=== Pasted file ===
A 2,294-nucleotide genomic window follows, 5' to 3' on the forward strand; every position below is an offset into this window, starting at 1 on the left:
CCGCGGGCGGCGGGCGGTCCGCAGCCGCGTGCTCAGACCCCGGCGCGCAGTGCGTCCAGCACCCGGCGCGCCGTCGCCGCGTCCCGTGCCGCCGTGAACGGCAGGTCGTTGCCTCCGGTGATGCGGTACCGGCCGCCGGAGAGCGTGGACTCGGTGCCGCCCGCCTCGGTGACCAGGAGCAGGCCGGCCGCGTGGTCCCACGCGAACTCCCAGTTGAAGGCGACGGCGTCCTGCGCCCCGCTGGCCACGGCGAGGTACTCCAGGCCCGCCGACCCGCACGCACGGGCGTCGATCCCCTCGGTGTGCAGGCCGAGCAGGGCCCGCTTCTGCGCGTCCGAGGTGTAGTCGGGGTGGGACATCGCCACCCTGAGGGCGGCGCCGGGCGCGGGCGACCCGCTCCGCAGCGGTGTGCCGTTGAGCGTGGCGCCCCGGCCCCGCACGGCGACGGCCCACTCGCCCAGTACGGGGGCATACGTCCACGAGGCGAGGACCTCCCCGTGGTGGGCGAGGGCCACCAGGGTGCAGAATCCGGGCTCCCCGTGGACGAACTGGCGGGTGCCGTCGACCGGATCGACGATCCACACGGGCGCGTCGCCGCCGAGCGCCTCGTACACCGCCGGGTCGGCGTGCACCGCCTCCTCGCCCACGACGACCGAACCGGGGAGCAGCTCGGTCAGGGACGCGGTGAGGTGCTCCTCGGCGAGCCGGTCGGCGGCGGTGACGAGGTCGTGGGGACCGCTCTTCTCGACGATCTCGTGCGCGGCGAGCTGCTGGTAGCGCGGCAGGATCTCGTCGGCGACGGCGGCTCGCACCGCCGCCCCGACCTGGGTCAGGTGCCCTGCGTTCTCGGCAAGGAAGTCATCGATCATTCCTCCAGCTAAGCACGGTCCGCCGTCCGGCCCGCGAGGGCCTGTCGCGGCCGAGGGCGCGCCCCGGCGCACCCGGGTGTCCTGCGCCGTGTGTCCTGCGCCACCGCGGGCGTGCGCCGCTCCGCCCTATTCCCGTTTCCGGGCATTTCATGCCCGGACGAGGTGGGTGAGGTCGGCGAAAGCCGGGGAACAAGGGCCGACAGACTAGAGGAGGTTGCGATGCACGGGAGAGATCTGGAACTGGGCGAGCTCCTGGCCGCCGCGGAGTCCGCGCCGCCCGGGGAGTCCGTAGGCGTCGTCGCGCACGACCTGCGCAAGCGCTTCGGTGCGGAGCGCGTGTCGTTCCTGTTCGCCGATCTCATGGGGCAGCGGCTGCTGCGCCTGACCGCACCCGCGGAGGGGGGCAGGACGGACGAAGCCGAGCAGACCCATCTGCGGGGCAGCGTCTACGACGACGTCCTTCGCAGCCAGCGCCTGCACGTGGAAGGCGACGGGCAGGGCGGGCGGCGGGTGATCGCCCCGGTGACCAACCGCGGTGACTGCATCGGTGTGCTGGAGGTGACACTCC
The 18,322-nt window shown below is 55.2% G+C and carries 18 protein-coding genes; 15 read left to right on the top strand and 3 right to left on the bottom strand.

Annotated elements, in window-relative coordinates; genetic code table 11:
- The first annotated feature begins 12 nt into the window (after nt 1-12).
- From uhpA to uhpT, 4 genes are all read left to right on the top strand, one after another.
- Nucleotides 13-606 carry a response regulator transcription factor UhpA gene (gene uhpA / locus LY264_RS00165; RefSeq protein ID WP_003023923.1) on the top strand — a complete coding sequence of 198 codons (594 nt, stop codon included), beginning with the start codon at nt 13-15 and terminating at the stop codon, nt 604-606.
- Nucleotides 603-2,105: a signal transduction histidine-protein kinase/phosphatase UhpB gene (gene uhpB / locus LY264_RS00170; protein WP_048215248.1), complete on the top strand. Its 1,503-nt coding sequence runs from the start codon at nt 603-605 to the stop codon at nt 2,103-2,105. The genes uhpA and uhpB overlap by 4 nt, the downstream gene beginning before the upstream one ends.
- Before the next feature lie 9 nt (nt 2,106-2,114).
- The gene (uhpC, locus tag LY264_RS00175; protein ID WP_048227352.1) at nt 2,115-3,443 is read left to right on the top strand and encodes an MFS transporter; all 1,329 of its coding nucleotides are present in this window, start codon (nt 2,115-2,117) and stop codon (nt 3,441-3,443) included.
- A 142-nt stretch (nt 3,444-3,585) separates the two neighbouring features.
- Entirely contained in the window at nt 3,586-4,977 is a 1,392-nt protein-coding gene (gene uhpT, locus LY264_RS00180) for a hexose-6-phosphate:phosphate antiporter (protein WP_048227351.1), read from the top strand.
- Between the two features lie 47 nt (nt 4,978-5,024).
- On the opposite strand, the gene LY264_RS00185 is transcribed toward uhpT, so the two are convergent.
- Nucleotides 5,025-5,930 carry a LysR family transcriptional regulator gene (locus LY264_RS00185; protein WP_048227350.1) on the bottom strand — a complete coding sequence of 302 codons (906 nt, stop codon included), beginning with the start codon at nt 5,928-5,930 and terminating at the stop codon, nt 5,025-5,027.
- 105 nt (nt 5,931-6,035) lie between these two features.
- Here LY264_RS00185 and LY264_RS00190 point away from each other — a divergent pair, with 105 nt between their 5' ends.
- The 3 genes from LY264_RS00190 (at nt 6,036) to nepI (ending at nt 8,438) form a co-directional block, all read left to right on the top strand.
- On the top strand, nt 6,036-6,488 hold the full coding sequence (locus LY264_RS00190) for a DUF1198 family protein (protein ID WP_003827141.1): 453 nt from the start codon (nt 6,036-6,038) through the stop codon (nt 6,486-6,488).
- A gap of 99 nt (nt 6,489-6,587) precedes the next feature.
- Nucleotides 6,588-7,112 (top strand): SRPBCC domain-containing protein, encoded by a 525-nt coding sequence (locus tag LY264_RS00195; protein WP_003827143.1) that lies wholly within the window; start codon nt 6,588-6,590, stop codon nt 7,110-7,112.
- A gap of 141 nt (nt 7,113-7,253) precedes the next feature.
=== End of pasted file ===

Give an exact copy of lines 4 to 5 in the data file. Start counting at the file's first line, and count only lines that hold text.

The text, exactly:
Annotated elements, in window-relative coordinates; genetic code table 11:
- The first annotated feature begins 12 nt into the window (after nt 1-12).